- Law: In law, accurate documentation of court proceedings is fundamental to a case because accuracy can affect the outcome of that case. It’s also important for historical documentation to learn from or reference for future cases.
- Police Work: Audio transcription has numerous applications in police work, with likely more to come. It can be used for transcribing investigative interviews, evidence records, calls to the emergency line, body camera recorded interactions, and more. Much like with the law, the accuracy of these transcriptions can have a significant impact on court cases and people’s lives.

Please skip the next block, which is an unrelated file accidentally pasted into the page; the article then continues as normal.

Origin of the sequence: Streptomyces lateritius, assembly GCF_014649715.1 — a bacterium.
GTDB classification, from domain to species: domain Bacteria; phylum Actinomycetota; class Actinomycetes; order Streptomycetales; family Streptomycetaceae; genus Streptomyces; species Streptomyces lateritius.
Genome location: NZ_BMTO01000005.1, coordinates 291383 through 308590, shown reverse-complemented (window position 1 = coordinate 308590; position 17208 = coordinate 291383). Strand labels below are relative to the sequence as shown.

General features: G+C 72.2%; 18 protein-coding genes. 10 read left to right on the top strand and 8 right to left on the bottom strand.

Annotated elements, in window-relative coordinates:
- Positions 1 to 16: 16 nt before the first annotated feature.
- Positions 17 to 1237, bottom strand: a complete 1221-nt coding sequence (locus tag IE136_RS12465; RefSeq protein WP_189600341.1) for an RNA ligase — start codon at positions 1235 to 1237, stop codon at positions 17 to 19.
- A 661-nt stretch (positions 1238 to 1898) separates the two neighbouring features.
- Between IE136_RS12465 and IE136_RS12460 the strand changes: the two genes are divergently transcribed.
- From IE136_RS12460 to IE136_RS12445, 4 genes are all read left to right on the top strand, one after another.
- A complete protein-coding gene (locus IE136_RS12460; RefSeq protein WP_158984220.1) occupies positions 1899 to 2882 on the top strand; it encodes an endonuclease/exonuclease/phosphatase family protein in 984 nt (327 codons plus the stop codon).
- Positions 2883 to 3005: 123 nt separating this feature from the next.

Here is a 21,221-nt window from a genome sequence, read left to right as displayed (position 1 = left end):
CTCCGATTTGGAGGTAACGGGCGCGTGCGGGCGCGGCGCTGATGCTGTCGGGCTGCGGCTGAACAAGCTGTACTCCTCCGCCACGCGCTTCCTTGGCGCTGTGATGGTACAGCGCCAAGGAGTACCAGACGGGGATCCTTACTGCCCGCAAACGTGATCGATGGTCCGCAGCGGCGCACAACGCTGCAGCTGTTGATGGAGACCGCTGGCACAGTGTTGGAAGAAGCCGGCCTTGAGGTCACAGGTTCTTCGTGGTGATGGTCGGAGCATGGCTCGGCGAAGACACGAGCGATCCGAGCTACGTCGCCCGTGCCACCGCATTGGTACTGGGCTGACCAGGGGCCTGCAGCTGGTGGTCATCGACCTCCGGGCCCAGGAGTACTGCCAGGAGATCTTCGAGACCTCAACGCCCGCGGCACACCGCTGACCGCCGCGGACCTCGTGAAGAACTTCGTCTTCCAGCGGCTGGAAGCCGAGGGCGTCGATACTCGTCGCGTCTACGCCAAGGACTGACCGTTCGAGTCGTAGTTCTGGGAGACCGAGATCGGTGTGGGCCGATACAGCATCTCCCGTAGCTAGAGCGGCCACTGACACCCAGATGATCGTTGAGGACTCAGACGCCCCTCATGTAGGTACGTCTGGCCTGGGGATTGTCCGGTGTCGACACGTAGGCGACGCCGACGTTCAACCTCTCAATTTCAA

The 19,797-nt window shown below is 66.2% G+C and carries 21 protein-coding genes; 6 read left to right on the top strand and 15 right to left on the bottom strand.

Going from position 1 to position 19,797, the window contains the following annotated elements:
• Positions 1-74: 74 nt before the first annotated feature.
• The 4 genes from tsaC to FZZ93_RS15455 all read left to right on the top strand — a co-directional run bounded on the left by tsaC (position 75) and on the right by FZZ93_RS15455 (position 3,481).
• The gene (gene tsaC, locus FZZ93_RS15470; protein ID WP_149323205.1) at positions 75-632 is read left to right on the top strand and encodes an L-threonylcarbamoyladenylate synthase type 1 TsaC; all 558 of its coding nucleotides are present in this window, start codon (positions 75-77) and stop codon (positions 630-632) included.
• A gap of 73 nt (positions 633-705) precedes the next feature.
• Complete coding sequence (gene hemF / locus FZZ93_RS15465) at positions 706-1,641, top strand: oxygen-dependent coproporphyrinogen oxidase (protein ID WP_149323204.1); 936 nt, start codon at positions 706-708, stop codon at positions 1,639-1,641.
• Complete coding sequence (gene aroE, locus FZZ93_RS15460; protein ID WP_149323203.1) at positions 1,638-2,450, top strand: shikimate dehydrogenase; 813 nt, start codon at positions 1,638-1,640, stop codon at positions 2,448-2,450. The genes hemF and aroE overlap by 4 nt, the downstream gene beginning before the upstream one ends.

Overcoming Challenges in Transcription for Greater InclusivityAI still faces many hurdles in achieving precise transcripts. Much of these have to do with the fact that human speech varies considerably depending on the speaker. For AI to capture a speaker’s dialogue correctly, it needs to be familiar with the speaker’s language, dialect, accent, tone, pitch, and volume. That’s a lot of factors, so you can imagine the amount of training data required to teach these models. It’s essential that companies building audio transcription services take an inclusive approach when it comes to building a training dataset. That means taking all of the potential end users of the product into account and ensuring their variations in speech are reflected in the training data. Without full representation, the technology will struggle to recognize words from certain speakers, creating a frustrating experience for the speaker. In the meantime, the best option for companies is to still incorporate human reviewers into the process.